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Zhongxiang Zhao

Principal Oceanographer

Email

zzhao@apl.washington.edu

Phone

206-897-1445

Department Affiliation

Ocean Physics

Education

B.S. Physics, Shandong University, 1994

Ph.D. Oceanography, University of Delaware, 2004

Projects

Air–Sea Momentum Flux in Tropical Cyclones

The intensity of a tropical cyclone is influenced by two competing physical processes at the air–sea interface. It strengthens by drawing thermal energy from the underlying warm ocean but weakens due to the drag of rough ocean surface. These processes change dramatically as the wind speed increases above 30 m/s.

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30 Mar 2018

The project is driven by the following science questions: (1) How important are equilibrium-range waves in controlling the air-sea momentum flux in tropical cyclones? We hypothesize that for wind speeds higher than 30 m/s the stress on the ocean surface is larger than the equilibrium-range wave breaking stress. (2) How does the wave breaking rate vary with wind speed and the complex surface wave field? At moderate wind speeds the wave breaking rate increases with increasing speed. Does this continue at extreme high winds? (3) Can we detect acoustic signatures of sea spray at high winds? Measurements of sea spray in tropical cyclones are very rare. We will seek for the acoustic signatures of spray droplets impacting the ocean surface. (4) What are the processes controlling the air-sea momentum flux?

Monitoring Global Ocean Heat Content Changes by Internal Tide Oceanic Tomography

This study will obtain a 20-year-long record of global ocean heat content changes from 1995–2014 with a method called Internal tide oceanic tomography (ITOT), in which the satellite altimetry data are used to precisely measure travel times for long-range internal tides.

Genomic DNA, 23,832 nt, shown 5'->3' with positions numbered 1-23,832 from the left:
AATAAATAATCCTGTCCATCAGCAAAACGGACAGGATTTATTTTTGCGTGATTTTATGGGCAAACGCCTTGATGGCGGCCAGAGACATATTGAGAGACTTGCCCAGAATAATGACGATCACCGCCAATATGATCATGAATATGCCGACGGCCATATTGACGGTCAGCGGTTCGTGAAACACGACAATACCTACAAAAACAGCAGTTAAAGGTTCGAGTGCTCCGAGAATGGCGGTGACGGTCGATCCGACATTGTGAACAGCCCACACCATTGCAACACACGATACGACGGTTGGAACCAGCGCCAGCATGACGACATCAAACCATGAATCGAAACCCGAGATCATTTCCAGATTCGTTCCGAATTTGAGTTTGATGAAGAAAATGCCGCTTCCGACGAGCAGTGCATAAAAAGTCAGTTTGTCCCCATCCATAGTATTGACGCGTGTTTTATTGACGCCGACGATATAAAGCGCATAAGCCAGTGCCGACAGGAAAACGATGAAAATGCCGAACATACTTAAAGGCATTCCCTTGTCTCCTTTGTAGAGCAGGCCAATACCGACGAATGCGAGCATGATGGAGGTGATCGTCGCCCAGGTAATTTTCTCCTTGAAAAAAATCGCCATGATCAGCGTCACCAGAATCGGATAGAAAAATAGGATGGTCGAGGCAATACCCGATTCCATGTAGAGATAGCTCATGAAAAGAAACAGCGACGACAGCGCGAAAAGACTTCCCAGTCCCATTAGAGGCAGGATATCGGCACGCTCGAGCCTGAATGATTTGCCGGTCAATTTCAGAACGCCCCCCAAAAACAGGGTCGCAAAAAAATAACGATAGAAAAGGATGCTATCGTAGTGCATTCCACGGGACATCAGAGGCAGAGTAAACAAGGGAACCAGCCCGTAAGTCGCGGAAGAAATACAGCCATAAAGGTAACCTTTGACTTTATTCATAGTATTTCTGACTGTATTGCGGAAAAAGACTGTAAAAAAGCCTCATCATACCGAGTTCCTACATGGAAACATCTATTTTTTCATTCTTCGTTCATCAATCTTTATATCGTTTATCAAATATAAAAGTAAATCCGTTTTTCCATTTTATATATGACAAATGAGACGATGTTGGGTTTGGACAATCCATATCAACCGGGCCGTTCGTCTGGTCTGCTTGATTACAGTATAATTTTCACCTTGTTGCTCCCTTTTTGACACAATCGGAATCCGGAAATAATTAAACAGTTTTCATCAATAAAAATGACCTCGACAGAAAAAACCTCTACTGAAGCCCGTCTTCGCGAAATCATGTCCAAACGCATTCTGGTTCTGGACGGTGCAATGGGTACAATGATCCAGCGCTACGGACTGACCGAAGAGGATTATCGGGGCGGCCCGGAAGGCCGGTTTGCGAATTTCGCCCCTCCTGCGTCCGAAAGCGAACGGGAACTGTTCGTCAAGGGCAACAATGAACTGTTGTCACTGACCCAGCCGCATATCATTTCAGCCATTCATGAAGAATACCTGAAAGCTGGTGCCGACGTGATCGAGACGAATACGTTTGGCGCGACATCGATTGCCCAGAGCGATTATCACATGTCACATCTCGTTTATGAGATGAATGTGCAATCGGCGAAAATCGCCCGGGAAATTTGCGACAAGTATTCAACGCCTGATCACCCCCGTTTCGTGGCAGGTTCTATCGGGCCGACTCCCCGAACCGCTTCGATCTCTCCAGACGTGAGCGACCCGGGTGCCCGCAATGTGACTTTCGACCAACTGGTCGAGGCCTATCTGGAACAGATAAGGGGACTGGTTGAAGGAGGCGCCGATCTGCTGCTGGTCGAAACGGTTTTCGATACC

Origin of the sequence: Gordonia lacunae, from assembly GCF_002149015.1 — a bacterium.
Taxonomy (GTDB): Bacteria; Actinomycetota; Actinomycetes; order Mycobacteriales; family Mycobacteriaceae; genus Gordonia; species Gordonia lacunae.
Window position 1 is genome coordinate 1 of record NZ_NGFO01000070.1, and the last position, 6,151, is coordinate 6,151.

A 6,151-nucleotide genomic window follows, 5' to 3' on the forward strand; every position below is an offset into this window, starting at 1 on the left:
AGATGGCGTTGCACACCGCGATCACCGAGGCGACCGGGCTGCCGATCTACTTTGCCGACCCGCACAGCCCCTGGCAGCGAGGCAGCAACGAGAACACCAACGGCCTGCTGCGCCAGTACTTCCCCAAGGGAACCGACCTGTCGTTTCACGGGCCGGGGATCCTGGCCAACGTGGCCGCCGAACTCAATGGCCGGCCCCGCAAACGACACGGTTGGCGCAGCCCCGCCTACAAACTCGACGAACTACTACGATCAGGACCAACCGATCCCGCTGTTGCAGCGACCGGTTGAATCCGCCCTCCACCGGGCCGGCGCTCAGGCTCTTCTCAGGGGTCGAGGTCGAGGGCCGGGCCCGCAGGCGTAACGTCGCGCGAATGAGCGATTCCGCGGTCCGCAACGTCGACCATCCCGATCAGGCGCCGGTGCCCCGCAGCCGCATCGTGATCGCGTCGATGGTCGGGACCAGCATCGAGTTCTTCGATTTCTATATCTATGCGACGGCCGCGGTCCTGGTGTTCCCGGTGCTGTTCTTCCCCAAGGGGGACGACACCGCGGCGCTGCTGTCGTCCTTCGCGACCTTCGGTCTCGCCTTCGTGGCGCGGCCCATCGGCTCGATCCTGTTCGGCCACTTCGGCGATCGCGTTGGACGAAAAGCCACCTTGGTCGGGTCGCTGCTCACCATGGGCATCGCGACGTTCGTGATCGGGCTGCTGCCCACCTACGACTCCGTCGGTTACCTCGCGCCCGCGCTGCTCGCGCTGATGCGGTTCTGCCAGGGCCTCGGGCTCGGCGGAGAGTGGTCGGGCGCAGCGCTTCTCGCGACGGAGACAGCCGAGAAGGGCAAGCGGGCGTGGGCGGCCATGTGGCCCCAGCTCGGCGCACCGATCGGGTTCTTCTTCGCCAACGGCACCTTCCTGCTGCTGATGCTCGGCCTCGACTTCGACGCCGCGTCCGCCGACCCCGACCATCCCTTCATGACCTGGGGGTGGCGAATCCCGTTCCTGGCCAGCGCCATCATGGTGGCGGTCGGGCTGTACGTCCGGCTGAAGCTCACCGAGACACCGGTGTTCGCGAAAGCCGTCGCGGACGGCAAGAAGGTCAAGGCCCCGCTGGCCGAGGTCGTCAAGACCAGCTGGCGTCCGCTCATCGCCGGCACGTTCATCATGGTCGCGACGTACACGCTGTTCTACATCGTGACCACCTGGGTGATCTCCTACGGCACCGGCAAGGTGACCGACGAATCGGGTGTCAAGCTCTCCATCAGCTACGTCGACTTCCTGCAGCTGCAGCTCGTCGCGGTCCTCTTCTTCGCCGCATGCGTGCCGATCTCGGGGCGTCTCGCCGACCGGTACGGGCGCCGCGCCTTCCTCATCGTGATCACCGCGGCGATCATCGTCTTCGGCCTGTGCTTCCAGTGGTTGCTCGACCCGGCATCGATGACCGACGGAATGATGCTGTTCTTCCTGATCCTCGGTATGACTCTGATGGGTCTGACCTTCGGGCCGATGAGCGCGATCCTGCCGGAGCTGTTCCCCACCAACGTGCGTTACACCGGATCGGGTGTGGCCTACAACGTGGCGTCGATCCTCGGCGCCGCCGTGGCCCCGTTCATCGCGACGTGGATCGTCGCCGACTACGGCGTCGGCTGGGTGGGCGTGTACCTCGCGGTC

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29 Jul 2016

Ocean Heat Content (OHC) is a key indicator of global climate variability and change. However, it is a great challenge to observe OHC on a global scale. Observations with good coverage in space and time are only available in the last 10 years with the maturing of the Argo profiling float array. This study will obtain a 20-year-long record of global OHC changes from 1995–2014 with a method called Internal tide oceanic tomography (ITOT), in which the satellite altimetry data are used to precisely measure travel times for long-range internal tides. Just like in acoustic tomography, these travel times are analyzed to infer changes in OHC. This analysis will double the 10 years of time series available from Argo floats. More importantly, ITOT will provide an independent long-term, low-cost, environmentally-friendly observing system for global OHC changes. Since ocean warming contributes significantly to sea level rise, which has significant consequences to low-lying coastal regions, these observations have the potential for direct societal benefits. The project will communicate some of its results directly to the public. The team will make an educational animation showing how ocean warming is measured and how the novel ITOT technique works from the vantage point of space. This animation will be played for students visiting the lab, and in science talks and festivals in local K-12 schools. In addition, three summer undergraduate students will be trained in data analysis and interpretation, and poster presentation.